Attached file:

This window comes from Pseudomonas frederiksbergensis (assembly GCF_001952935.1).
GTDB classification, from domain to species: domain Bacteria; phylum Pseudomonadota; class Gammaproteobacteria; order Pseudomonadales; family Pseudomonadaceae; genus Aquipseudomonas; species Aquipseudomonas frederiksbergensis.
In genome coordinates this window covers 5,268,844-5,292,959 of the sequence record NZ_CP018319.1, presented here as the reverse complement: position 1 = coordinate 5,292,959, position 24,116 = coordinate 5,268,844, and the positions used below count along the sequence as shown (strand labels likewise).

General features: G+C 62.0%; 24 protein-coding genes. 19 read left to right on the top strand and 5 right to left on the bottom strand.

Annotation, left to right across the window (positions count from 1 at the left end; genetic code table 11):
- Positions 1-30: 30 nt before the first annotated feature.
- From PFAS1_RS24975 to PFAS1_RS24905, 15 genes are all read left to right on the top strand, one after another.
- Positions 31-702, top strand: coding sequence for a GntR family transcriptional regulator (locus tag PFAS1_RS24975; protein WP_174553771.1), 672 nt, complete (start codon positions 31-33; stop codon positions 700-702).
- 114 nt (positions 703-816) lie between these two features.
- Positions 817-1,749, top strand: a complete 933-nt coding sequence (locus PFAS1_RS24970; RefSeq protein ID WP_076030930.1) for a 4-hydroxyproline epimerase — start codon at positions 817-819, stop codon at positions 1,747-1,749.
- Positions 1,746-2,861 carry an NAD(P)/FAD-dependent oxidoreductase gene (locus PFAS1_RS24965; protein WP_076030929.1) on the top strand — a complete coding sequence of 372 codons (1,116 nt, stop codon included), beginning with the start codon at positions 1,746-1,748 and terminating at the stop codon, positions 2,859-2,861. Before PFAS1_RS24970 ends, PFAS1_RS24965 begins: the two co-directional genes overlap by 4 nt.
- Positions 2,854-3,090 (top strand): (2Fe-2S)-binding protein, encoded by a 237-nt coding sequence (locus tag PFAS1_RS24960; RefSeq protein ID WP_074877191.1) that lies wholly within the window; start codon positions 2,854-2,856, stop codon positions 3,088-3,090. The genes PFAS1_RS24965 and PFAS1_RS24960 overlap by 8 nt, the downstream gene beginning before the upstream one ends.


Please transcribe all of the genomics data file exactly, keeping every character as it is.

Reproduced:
This window comes from Pseudomonas frederiksbergensis (assembly GCF_001952935.1).
GTDB classification, from domain to species: domain Bacteria; phylum Pseudomonadota; class Gammaproteobacteria; order Pseudomonadales; family Pseudomonadaceae; genus Aquipseudomonas; species Aquipseudomonas frederiksbergensis.
In genome coordinates this window covers 5,268,844-5,292,959 of the sequence record NZ_CP018319.1, presented here as the reverse complement: position 1 = coordinate 5,292,959, position 24,116 = coordinate 5,268,844, and the positions used below count along the sequence as shown (strand labels likewise).

General features: G+C 62.0%; 24 protein-coding genes. 19 read left to right on the top strand and 5 right to left on the bottom strand.

Annotation, left to right across the window (positions count from 1 at the left end; genetic code table 11):
- Positions 1-30: 30 nt before the first annotated feature.
- From PFAS1_RS24975 to PFAS1_RS24905, 15 genes are all read left to right on the top strand, one after another.
- Positions 31-702, top strand: coding sequence for a GntR family transcriptional regulator (locus tag PFAS1_RS24975; protein WP_174553771.1), 672 nt, complete (start codon positions 31-33; stop codon positions 700-702).
- 114 nt (positions 703-816) lie between these two features.
- Positions 817-1,749, top strand: a complete 933-nt coding sequence (locus PFAS1_RS24970; RefSeq protein ID WP_076030930.1) for a 4-hydroxyproline epimerase — start codon at positions 817-819, stop codon at positions 1,747-1,749.
- Positions 1,746-2,861 carry an NAD(P)/FAD-dependent oxidoreductase gene (locus PFAS1_RS24965; protein WP_076030929.1) on the top strand — a complete coding sequence of 372 codons (1,116 nt, stop codon included), beginning with the start codon at positions 1,746-1,748 and terminating at the stop codon, positions 2,859-2,861. Before PFAS1_RS24970 ends, PFAS1_RS24965 begins: the two co-directional genes overlap by 4 nt.
- Positions 2,854-3,090 (top strand): (2Fe-2S)-binding protein, encoded by a 237-nt coding sequence (locus tag PFAS1_RS24960; RefSeq protein ID WP_074877191.1) that lies wholly within the window; start codon positions 2,854-2,856, stop codon positions 3,088-3,090. The genes PFAS1_RS24965 and PFAS1_RS24960 overlap by 8 nt, the downstream gene beginning before the upstream one ends.